“After four years of hostility towards NATO by U.S. President Donald Trump, the EU, led by France, wants to become a stand-alone military power in the long term, strong enough to fight on its own. We need to build a compass. This is a common way of looking at the world, of defining threats and addressing them together,” said a senior EU official.

Borrell has cited “an increased momentum to strengthen our collective capacity” since a December 2017 EU defence pact to develop more firepower independently of the United States.

Defence ministers will also review the bloc’s first annual review on joint capabilities, which is expected to set out 100 areas for governments to develop together from 2025 over six areas, including battle tanks, maritime patrol vessels, countering drones and jamming technology.

France, Germany, Italy and Spain hope that by developing national defences together, the EU will save money by putting an end to competing national industries that duplicate weapons.

It is absolutely clear that it is time for the European Union to stop flattering itself about the U.S. assistance. It’s time for Europe to learn to rely only on itself and to be independent.

The next step for Europe is to convince zealous U.S. supporters like the Baltic Sates to acknowledge this need.

Continue Reading
Comments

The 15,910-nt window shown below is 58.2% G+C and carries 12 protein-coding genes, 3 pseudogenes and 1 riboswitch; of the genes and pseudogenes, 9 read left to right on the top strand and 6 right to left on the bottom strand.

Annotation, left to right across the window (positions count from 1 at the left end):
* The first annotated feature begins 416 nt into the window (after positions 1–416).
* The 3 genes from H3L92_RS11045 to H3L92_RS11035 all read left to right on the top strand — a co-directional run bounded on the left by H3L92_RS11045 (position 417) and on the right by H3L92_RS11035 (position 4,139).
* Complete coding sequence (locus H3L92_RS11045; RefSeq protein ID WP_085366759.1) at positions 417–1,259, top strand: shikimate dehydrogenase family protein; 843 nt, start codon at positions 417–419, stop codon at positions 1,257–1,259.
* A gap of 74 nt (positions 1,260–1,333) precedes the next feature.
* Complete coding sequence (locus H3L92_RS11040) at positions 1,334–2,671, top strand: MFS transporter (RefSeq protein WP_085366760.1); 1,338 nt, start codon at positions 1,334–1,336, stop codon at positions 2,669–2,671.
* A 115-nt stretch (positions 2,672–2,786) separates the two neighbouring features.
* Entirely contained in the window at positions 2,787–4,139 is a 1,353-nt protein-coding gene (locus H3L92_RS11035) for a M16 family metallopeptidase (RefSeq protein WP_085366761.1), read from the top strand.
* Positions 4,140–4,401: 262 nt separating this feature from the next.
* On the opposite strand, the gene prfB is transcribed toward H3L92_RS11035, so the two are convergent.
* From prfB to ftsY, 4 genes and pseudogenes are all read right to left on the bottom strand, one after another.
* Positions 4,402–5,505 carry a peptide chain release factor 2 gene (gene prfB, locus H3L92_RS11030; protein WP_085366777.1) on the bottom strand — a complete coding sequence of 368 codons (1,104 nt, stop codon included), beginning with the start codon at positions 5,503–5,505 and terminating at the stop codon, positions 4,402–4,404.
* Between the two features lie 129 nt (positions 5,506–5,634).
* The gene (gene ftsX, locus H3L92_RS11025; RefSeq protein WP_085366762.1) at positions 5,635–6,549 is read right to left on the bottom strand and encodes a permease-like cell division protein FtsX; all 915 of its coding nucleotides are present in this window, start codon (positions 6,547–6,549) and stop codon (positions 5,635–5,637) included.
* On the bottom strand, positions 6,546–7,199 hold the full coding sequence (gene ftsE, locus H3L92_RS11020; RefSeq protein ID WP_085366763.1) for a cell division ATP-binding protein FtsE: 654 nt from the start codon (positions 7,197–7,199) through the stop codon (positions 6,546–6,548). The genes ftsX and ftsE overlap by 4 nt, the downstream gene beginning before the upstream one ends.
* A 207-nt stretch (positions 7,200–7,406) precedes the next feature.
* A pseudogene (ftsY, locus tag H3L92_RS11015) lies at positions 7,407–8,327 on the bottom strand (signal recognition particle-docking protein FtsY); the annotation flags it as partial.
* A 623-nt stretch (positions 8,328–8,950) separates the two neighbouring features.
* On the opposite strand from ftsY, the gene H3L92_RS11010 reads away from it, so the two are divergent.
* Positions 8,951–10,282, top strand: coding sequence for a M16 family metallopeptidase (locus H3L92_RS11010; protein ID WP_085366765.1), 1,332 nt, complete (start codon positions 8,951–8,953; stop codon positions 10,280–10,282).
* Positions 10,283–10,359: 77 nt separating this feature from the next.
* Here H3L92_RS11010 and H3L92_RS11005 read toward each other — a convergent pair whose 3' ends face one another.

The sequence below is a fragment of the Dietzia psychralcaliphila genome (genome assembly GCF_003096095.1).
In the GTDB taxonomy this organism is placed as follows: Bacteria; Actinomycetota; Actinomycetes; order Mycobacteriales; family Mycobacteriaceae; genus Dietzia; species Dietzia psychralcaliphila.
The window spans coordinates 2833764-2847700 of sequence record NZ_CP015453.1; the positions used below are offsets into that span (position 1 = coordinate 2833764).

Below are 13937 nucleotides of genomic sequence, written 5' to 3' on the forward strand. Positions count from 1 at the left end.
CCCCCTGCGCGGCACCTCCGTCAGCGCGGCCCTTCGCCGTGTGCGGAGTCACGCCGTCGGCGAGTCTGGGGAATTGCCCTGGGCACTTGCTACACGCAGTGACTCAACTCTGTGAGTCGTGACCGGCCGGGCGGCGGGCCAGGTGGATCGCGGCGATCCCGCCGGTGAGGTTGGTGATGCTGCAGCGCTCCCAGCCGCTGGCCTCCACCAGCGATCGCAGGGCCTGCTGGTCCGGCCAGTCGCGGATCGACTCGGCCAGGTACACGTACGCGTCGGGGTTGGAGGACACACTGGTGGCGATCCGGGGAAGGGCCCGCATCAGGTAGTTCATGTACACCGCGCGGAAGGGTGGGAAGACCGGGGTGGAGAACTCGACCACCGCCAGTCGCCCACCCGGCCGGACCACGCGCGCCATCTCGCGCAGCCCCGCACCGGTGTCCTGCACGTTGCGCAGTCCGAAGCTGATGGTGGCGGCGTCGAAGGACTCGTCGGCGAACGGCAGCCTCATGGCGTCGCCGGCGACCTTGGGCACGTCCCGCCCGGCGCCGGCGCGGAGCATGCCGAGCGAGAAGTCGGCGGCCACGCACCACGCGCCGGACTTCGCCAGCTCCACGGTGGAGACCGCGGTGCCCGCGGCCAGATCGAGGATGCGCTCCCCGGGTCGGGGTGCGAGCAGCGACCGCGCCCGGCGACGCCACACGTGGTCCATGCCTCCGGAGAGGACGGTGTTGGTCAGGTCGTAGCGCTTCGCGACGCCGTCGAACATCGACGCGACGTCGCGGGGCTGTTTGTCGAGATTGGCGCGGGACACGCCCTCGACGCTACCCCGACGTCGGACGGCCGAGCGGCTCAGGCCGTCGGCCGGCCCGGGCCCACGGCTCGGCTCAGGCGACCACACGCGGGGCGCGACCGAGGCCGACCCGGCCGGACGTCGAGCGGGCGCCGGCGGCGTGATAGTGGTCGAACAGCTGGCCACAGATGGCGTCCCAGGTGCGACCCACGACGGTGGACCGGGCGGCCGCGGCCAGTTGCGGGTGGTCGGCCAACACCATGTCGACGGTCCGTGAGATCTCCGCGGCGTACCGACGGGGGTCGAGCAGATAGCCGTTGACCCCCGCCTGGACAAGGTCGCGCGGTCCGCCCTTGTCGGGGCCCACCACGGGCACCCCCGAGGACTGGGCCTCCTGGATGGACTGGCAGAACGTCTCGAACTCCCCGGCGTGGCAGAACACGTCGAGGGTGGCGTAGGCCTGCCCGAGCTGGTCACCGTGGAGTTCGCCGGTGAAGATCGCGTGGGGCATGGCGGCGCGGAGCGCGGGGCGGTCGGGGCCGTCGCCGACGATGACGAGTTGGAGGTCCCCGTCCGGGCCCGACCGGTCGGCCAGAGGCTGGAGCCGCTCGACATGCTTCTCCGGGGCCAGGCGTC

Defense

India’s Sprouting Counterforce Posture

Published

on

In recent years, the technological advancements by India in the domain of counterforce military capabilities have increased the vulnerability of the South Asian region. While trying to disturb the strategic stability in South Asia, India through its adventuresome counterforce posture against Pakistan is on the verge of becoming a rogue state. Notwithstanding the repercussions, India is voyaging towards destabilization in the South Asian Region.

India’s enhanced strategic nuclear capabilities which includes-the development of Multiple Independent Reentry Vehicles (MIRVs), Ballistic Missile Defence System (BMD), Inter-Continental Ballistic Missiles (ICBMs), supersonic and hypersonic cruise missiles, and acquisition of nuclear-capable submarines- indicate that India is moving away from its declared policy of ‘No First Use’ (NFU) towards a more aggressive, counterforce posture against Pakistan. The BMD and MIRV technology along with the provision of an advanced navigation system under BECA would embolden India to go for the first strike against Pakistan. While having reliance on BMD, as to be sheltered in return. These technological advancements made by India are sprouting a new era of counterforce posture, which would further make the South Asian region volatile and vulnerable to conflicts.